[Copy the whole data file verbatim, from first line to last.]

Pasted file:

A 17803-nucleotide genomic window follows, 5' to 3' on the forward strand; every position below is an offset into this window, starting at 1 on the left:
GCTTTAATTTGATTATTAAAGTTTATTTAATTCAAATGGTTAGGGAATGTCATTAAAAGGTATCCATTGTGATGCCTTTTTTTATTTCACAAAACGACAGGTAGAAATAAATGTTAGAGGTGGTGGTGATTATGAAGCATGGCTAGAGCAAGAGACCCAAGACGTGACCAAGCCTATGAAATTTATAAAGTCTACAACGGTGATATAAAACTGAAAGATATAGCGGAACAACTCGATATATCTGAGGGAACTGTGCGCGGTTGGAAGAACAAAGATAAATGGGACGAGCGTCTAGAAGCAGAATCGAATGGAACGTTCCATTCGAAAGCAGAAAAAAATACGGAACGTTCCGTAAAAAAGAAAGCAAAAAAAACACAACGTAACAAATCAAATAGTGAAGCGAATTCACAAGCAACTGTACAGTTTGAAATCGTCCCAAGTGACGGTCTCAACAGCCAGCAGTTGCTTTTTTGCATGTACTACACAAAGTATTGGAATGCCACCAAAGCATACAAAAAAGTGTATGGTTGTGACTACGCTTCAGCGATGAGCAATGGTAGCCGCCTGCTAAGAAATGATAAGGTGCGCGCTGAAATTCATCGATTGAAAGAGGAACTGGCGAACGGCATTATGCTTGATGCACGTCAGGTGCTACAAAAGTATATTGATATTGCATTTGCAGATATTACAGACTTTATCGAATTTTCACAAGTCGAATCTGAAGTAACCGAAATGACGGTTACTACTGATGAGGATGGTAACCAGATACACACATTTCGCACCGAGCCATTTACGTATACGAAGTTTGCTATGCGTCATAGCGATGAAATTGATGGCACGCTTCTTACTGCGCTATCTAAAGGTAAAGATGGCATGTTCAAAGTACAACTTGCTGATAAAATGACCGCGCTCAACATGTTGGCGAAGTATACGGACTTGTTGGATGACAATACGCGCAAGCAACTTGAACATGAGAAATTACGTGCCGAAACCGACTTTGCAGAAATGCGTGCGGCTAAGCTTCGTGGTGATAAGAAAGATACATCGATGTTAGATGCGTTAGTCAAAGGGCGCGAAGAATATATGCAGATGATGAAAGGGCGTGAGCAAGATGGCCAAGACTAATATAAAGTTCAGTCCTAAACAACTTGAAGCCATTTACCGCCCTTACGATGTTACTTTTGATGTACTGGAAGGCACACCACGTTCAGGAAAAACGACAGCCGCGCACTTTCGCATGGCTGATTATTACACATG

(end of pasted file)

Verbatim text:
A 17803-nucleotide genomic window follows, 5' to 3' on the forward strand; every position below is an offset into this window, starting at 1 on the left:
GCTTTAATTTGATTATTAAAGTTTATTTAATTCAAATGGTTAGGGAATGTCATTAAAAGGTATCCATTGTGATGCCTTTTTTTATTTCACAAAACGACAGGTAGAAATAAATGTTAGAGGTGGTGGTGATTATGAAGCATGGCTAGAGCAAGAGACCCAAGACGTGACCAAGCCTATGAAATTTATAAAGTCTACAACGGTGATATAAAACTGAAAGATATAGCGGAACAACTCGATATATCTGAGGGAACTGTGCGCGGTTGGAAGAACAAAGATAAATGGGACGAGCGTCTAGAAGCAGAATCGAATGGAACGTTCCATTCGAAAGCAGAAAAAAATACGGAACGTTCCGTAAAAAAGAAAGCAAAAAAAACACAACGTAACAAATCAAATAGTGAAGCGAATTCACAAGCAACTGTACAGTTTGAAATCGTCCCAAGTGACGGTCTCAACAGCCAGCAGTTGCTTTTTTGCATGTACTACACAAAGTATTGGAATGCCACCAAAGCATACAAAAAAGTGTATGGTTGTGACTACGCTTCAGCGATGAGCAATGGTAGCCGCCTGCTAAGAAATGATAAGGTGCGCGCTGAAATTCATCGATTGAAAGAGGAACTGGCGAACGGCATTATGCTTGATGCACGTCAGGTGCTACAAAAGTATATTGATATTGCATTTGCAGATATTACAGACTTTATCGAATTTTCACAAGTCGAATCTGAAGTAACCGAAATGACGGTTACTACTGATGAGGATGGTAACCAGATACACACATTTCGCACCGAGCCATTTACGTATACGAAGTTTGCTATGCGTCATAGCGATGAAATTGATGGCACGCTTCTTACTGCGCTATCTAAAGGTAAAGATGGCATGTTCAAAGTACAACTTGCTGATAAAATGACCGCGCTCAACATGTTGGCGAAGTATACGGACTTGTTGGATGACAATACGCGCAAGCAACTTGAACATGAGAAATTACGTGCCGAAACCGACTTTGCAGAAATGCGTGCGGCTAAGCTTCGTGGTGATAAGAAAGATACATCGATGTTAGATGCGTTAGTCAAAGGGCGCGAAGAATATATGCAGATGATGAAAGGGCGTGAGCAAGATGGCCAAGACTAATATAAAGTTCAGTCCTAAACAACTTGAAGCCATTTACCGCCCTTACGATGTTACTTTTGATGTACTGGAAGGCACACCACGTTCAGGAAAAACGACAGCCGCGCACTTTCGCATGGCTGATTATTACACATG